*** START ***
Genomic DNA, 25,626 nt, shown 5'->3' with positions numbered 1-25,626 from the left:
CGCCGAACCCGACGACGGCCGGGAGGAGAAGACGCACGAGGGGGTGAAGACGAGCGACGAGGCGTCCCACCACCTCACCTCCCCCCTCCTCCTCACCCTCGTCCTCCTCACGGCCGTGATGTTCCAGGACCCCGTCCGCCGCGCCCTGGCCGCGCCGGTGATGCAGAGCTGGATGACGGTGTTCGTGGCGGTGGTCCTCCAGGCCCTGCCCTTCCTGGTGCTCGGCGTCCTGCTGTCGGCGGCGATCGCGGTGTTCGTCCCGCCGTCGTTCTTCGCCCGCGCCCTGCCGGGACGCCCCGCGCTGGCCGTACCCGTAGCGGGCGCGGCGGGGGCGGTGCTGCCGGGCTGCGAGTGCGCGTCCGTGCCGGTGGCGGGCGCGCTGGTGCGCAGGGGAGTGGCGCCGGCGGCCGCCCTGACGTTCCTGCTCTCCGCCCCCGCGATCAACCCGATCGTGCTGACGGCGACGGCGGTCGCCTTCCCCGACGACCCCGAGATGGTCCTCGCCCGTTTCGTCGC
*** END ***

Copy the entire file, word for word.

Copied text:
Genomic DNA, 25,626 nt, shown 5'->3' with positions numbered 1-25,626 from the left:
CGCCGAACCCGACGACGGCCGGGAGGAGAAGACGCACGAGGGGGTGAAGACGAGCGACGAGGCGTCCCACCACCTCACCTCCCCCCTCCTCCTCACCCTCGTCCTCCTCACGGCCGTGATGTTCCAGGACCCCGTCCGCCGCGCCCTGGCCGCGCCGGTGATGCAGAGCTGGATGACGGTGTTCGTGGCGGTGGTCCTCCAGGCCCTGCCCTTCCTGGTGCTCGGCGTCCTGCTGTCGGCGGCGATCGCGGTGTTCGTCCCGCCGTCGTTCTTCGCCCGCGCCCTGCCGGGACGCCCCGCGCTGGCCGTACCCGTAGCGGGCGCGGCGGGGGCGGTGCTGCCGGGCTGCGAGTGCGCGTCCGTGCCGGTGGCGGGCGCGCTGGTGCGCAGGGGAGTGGCGCCGGCGGCCGCCCTGACGTTCCTGCTCTCCGCCCCCGCGATCAACCCGATCGTGCTGACGGCGACGGCGGTCGCCTTCCCCGACGACCCCGAGATGGTCCTCGCCCGTTTCGTCGC